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1 November 2001 Phylogenetic Relationships among Worldwide Populations of the Brown Bear Ursus arctos
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Previous phylogenetic studies using mitochondrial DNA sequences of the brown bear Ursus arctos have separately defined two major lineages in Europe, three in Alaska, and three in Hokkaido Island of Japan. To reconstruct phylogenetic relationships among worldwide populations of the species, nucleotide sequences of the mitochondrial DNA control region and cytochrome b were determined for some additional subpopulations of Asia (Gobi and Tibetan), and then all the data including previously reported sequences were compared. The resultant phylogenetic trees showed that the worldwide populations could be grouped into at least five lineages. One of the five lineages had a wide distributional range covering Eurasia, Alaska, and central Hokkaido. Moreover, it is likely that populations from eastern Hokkaido and eastern Alaska are the direct derivatives of a single lineage. These results suggest that brown bears may have widely colonized Eurasia and North America from their original areas somewhere in Eurasia more than once.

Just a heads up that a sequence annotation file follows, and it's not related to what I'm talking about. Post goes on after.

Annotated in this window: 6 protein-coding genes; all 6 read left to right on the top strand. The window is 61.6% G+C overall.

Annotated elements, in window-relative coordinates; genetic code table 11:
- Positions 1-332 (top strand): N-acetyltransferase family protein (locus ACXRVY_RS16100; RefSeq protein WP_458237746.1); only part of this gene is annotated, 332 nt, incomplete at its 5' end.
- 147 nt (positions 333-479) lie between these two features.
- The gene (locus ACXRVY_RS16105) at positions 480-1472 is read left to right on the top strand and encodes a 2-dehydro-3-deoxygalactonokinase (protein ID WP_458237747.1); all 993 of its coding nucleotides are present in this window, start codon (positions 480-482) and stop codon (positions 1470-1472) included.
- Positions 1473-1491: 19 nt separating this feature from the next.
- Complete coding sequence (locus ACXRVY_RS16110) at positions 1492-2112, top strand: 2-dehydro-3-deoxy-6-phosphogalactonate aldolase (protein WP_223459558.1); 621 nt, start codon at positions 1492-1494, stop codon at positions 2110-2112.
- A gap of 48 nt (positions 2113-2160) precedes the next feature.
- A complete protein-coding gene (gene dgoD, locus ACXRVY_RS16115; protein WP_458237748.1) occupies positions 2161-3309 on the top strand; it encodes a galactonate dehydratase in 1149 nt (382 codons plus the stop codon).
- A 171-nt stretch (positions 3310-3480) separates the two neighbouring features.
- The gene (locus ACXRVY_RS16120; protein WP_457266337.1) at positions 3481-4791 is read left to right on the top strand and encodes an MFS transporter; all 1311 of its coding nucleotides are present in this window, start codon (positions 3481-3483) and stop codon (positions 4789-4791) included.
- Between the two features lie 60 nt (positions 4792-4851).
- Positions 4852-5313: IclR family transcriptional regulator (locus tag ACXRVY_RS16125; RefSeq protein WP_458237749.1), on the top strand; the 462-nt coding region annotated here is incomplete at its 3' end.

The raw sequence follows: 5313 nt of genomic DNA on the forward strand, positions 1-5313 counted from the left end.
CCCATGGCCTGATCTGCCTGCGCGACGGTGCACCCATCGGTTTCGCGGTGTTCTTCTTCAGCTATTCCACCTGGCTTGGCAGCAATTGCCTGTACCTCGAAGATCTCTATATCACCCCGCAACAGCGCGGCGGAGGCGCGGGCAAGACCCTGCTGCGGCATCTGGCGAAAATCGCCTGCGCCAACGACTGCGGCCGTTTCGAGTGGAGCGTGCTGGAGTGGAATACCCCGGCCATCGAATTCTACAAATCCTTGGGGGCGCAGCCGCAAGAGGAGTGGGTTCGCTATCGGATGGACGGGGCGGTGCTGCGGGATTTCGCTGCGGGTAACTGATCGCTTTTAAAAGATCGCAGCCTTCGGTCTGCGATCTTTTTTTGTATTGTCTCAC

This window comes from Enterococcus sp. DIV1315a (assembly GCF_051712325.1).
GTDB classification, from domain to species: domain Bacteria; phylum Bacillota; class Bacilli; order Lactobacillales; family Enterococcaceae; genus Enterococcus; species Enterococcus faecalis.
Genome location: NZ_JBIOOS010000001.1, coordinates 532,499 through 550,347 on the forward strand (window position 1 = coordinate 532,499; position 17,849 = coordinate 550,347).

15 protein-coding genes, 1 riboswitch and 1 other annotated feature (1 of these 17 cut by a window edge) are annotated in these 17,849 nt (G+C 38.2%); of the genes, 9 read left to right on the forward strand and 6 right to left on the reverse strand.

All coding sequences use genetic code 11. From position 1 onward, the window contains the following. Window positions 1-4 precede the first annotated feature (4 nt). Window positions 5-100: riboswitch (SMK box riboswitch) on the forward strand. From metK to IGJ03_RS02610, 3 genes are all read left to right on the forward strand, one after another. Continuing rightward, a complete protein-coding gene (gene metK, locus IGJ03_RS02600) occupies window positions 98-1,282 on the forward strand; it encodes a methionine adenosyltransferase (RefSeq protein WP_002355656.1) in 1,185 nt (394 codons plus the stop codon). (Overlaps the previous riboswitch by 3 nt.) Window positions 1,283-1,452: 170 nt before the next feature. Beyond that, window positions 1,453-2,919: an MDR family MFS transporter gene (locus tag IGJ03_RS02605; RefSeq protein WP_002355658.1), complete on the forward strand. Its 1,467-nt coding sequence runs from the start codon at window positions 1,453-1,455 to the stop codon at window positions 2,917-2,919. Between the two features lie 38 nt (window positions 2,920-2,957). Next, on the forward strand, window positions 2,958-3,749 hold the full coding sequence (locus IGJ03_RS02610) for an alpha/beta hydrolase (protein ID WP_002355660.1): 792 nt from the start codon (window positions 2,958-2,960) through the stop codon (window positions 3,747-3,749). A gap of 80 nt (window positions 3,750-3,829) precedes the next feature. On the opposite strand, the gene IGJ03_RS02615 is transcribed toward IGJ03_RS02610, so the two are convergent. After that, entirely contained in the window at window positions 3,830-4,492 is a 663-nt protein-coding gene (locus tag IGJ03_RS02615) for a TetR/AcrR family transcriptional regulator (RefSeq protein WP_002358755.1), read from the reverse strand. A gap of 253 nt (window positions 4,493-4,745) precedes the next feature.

Tamako Matsuhashi, Ryuichi Masuda, Tsutomu Mano, Koichi Murata, and Awirmed Aiurzaniin "Phylogenetic Relationships among Worldwide Populations of the Brown Bear Ursus arctos," Zoological Science 18(8), 1137-1143, (1 November 2001).
Received: 13 April 2000; Accepted: 1 July 2001; Published: 1 November 2001

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